Hi again! I double checked and one of my children’s Fires is working normally again even with the books, videos, apps, etc. blocked in the parent’s profile, yet to get other children’s to work properly those had to be unblocked in the parent’s profile. I’m guessing it must have to do with Amazon sending out updates that maybe haven’t been sent to all Fires yet. So I would just try it both ways. Basically, if the apps, books, videos etc. are locked down in the parent’s profile and not showing in the children’s profile, then try unblocking them in the parent’s profile.
Update: The Fires are working very well again! A couple months ago Amazon sent out an update that had Kindle Freetime barely useable at all for weeks. However, just the other day I did a factory reset on a few of the children’s Fires and they are working great again! So I am back to recommending them again as one of the best options for tablets for children.
We have 8 children who received fire tablets from a relative for Christmas. Thank you for sharing all of this information, it has been so helpful!!
Hello- you mentioned in your post that you are able to control time limits etc, through your laptop (pc) – I found your blog via my google search because I have looked far and wide on amazon to find where on the child profile I can adjust allowed time limits from my laptop vs. the actual device. Do you mind sharing how/where you find those controls?
So sorry for the long delay in answering! Try this link: http://www.amazon.com/parentdashboard/
Could you please tell me more about how you are able to share PDFs? We have one Fire, currently, and each of the four children have a child profile on the device. I’d like to be able to share PDFs with the eldest, but according to Amazon, personal documents cannot be shared: “Important: Personal documents, music, audiobooks, Prime Video rentals, and videos Included with Prime can’t be added to a profile.”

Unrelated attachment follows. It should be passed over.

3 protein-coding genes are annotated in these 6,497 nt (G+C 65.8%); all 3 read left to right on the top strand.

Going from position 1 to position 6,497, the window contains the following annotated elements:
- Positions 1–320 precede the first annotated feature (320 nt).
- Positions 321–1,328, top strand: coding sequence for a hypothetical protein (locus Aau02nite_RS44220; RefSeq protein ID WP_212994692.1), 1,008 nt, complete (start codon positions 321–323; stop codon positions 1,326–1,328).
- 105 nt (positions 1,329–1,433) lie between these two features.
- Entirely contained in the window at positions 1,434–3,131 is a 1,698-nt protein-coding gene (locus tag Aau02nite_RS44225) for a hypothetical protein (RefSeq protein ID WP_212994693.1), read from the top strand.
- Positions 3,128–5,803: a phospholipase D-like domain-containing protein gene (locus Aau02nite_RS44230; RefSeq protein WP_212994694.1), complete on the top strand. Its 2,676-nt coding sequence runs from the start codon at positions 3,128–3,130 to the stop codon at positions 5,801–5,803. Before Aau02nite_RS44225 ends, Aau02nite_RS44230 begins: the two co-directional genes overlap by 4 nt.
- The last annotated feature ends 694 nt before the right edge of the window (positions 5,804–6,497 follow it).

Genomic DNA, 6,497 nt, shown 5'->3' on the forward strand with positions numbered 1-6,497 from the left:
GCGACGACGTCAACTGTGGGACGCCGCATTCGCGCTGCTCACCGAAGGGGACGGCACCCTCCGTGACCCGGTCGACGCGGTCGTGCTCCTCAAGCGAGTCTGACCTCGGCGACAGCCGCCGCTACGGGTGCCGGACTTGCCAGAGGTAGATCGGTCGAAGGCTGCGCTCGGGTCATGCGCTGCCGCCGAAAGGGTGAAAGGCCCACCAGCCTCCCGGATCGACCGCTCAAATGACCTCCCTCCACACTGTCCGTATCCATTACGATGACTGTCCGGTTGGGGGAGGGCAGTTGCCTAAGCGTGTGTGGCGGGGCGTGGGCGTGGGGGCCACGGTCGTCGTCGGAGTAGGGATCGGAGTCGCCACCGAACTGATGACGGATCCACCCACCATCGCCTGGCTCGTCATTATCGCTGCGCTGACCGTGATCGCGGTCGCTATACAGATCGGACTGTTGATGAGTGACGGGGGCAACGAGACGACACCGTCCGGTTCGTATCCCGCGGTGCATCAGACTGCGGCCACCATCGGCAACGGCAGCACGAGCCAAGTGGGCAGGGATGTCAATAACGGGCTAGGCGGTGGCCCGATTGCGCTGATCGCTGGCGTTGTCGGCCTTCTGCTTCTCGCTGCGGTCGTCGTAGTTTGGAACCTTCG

We are mostly using it for reading, but I’m also curious about how you are sharing files and managing checklists. I could see this being very useful to our homeschool!
On each of your children’s accounts, do you have your parental profile set up and then one child through Amazon Family to manage their time and access to apps? I have a lot to learn. My husband and I have everything in the Google family, so I haven’t spent much time trying to figure out the Amazon offerings because the two don’t seem to play nicely together.
Can you tell me more about how you set up the document sharing you describe? Is it through the “docs” option? I haven’t found a way to share a PDF, for example, through FreeTime, but only through having parental controls on my account on all devices. I’ve found your tips and tricks to be very helpful. Thanks for sharing!
Hi! I’m so sorry it’s taken so long for me to reply! The program we were using was called Quip, but they no longer make that available for Fires. However, Evernote works very well as a second best option. We have an account that I share with all the kids and I can put just about anything in there I want them to have access too. I even used it for MP3 Audio books. The kids can even leave voice recordings of narrations in Evernote. Tons of ways to utilize it. It doesn’t work as well as Quip does in the document sharing aspect, but it can still do the job.